Over the course of the next year, she will interview for Yale two more times and be rejected on the basis that her guidance counselor failed to send in his evaluation form- she will enroll at the state flagship school (her largest scholarship offer) where only one of her classmates is attending with her. She spends her whole freshman year plotting to transfer to the East Coast school he is attending. Fortunately for all concerned, she fails. It's famous for its med school, its science programs, and its university press. She is a humanities and social sciences student...and in the meantime, although she doesn't know it, he's headed home, anyway.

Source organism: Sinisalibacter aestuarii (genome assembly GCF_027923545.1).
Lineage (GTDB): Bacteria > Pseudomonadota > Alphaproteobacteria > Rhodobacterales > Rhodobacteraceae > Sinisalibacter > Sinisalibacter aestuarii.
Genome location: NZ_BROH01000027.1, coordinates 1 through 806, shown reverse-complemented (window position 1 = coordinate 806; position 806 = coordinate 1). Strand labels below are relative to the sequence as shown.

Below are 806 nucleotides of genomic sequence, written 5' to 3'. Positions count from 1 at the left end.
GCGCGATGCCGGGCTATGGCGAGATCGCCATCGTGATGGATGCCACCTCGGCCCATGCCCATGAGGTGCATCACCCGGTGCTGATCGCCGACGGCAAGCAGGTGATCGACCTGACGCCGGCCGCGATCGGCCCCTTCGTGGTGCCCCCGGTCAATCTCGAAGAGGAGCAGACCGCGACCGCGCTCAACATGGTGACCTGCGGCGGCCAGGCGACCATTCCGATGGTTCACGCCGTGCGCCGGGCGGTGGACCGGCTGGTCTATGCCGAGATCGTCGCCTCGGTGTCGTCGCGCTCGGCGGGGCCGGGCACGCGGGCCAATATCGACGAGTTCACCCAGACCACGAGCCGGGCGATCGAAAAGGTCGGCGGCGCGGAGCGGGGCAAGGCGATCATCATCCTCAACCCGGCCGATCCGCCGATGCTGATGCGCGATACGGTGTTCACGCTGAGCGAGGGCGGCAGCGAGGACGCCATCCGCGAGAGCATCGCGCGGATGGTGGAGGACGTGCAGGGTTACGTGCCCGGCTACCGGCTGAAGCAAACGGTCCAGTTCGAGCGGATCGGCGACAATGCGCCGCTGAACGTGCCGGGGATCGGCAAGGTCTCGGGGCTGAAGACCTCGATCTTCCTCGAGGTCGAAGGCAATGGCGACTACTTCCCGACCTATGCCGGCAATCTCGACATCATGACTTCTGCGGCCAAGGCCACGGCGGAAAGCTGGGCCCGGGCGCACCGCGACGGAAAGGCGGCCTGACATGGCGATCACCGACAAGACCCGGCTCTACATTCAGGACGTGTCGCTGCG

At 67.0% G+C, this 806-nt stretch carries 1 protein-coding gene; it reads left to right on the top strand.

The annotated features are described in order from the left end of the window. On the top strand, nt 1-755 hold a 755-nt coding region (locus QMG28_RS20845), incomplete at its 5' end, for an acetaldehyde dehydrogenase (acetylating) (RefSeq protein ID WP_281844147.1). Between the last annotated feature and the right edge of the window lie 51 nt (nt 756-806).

He'd done the odds before graduation. He never planned to come back. He gave her The Friendship Speech. She limped inside the house from his car at five-thirty in the morning on graduation night, hobbled by the heels she thought made her look graceful at the party (instead, they kept sinking through the slats of the host's porch). She got up the next morning after praying all night that she would die. Three weeks later, she packs her bags and leaves to attend summer school at a nearby regional university on scholarship in a program for rising seniors. All eight weeks, her mind is hovering around a hog farm back home.In August, she returns in the middle of band camp, throwing herself full-force into a senior year about which she no longer cares.